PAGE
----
This is a news story that could only be written in our times: a University of Wisconsin-Madison student voluntarily unplugged from all media for 90 days and lived to tell about it. Here is a quick description of his “Amish Project”:
From October to December, he unplugged from social media, email, texts, and cell phones because he felt that we spend more quality time with gadgets and keyboards than we do with the people we really care about.
During his social experiment, he found that some people he counted among his close friends really weren’t that close after all. He also discovered that taking a break from his relationship with social media and really paying attention to the people around him can revive real-life romance.
And a few short thoughts from the student about his experiences:
[on getting started] I mean, I struggle with that because everyone wants to know about it, and wants to know how different it is. It’s hard, because I was just going to turn off my phone at first. That was the thing that bothered me most, but I realized that if I turned off the phone, people were just going to email me all the time or send me a million Facebook messages. It’s kind of a hard thing, because we’re getting to the point where if you’re not responding to people’s text messages within an hour of when they send them, or within a day for emails, it’s just socially unacceptable. It’s been hard for me since I’ve been back. I’ve been bad with my phone and people are, like, “What the hell? I text messaged you…” So I haven’t been up to social standards in terms of responding and people don’t really understand that, I guess…
[on finishing the project and returning to technology] It’s definitely different, but I catch myself doing exactly what I hated. Someone is talking to me and I’m half-listening and reading a text under the table. For me, it’s trying to be more aware of it. It kind of evolved from being about technology to more of just living in the moment. I think that’s what my biggest thing is: There’s not so much chasing for me now. I’m here now, and let’s just enjoy this. You can be comfortable with yourself and not have to go to the crutch of your phone. For me, that’s more what I will take away from this.
A few thoughts:
1. The author concludes that this means “texts and Facebook wall posts can serve as an attractive veneer making relationships seem more genuine than they really are.” I wonder how many people feel this way and if many do, do they simply keep going along out of habit or because of social pressure?
2. It seems like a lot of things that there possible for this student without technology might be much more difficult for the average adult. At college, it is much easier to find people, run into others, and pass notes, even on a big campus like UW-Madison. Could the average adult who lives alone and commutes to work make this work? Perhaps the key here is living near or very close to people one cares about.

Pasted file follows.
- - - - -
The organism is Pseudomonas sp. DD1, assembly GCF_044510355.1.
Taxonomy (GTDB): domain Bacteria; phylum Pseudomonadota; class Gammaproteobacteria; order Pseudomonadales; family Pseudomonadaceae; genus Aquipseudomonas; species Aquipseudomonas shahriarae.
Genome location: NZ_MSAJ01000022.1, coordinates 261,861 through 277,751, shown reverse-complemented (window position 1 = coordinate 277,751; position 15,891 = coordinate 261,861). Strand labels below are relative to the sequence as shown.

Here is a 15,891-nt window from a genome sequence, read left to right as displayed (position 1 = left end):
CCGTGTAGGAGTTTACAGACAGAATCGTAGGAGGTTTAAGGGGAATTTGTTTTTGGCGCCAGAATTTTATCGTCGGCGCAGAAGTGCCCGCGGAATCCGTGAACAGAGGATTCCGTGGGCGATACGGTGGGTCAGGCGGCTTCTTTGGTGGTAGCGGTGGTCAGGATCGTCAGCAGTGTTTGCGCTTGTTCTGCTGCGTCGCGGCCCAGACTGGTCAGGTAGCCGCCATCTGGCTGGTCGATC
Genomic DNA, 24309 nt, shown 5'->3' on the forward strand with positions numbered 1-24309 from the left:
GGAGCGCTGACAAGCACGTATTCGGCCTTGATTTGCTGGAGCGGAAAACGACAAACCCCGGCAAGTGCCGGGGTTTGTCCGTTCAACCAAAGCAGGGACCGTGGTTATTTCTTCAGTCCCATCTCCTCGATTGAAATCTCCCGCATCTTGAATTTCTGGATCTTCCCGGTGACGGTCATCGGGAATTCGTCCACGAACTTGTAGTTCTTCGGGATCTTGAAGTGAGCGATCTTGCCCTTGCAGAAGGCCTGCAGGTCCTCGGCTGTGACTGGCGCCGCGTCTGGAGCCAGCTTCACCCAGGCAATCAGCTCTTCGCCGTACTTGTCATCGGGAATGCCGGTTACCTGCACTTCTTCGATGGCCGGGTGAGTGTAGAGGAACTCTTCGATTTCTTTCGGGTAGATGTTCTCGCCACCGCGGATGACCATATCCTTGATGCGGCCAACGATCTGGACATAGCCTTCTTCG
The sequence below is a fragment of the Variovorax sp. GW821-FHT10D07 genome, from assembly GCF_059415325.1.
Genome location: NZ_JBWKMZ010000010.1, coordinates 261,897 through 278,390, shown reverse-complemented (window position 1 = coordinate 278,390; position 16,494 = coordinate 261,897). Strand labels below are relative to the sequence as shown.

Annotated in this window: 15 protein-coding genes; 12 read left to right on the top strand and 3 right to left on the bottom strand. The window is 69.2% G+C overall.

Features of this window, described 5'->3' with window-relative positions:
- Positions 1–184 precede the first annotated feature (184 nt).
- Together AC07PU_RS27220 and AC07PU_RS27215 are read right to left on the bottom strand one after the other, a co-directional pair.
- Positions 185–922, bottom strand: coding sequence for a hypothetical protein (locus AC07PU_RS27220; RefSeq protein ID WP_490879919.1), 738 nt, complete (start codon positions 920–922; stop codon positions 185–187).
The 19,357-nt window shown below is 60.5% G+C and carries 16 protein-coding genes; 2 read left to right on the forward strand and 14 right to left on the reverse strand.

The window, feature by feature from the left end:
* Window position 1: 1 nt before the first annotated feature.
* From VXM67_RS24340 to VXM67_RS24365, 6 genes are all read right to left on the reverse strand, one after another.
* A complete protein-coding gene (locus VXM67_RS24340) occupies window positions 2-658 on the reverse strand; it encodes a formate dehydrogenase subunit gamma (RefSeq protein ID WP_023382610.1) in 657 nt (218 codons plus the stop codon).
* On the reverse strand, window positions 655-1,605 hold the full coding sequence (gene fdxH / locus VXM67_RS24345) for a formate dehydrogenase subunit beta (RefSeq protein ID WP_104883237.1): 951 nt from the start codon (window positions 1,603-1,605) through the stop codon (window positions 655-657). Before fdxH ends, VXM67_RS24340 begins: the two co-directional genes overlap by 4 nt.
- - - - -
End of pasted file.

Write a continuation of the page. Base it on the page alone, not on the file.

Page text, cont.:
3. What if it becomes “cool” to unplug from technology or turns into a status symbol rather than a reasoned choice about paying more attention to the people that mater?
4. I find the set-up to stories like these to be humorous: how in the world could people have survived without the technology we have today?!? Somehow they managed. The comparison here to the Amish is funny as well – there is a whole lifestyle associated with this that this college student isn’t truly considering.
5. This story presents a contrast between “authentic/real” relationships versus “superficial” relationships. Is it really that easy to categorize relationships? Research suggests most people use technology like Facebook to try to maintain a connection between people they already know – is that necessarily so bad? Perhaps it does detract from the present but it also makes us more aware of our broader social networks.
One thought on “College student survives 90 day “Amish Project” without technology”
Re: #5 – I think that there is a big difference between how the younger generation (who can’t imagine life w/o texting) and the older generation use social media. We “old folks” know how to interact and nurture relationships: we remember visiting and playing with friends and relatives when we were young. Today’s kids live in a far different world than we grew up in. Their life is all media, and little “reality.” That’s why you don’t see children playing outside anymore—-they’re all inside plugged into something . . .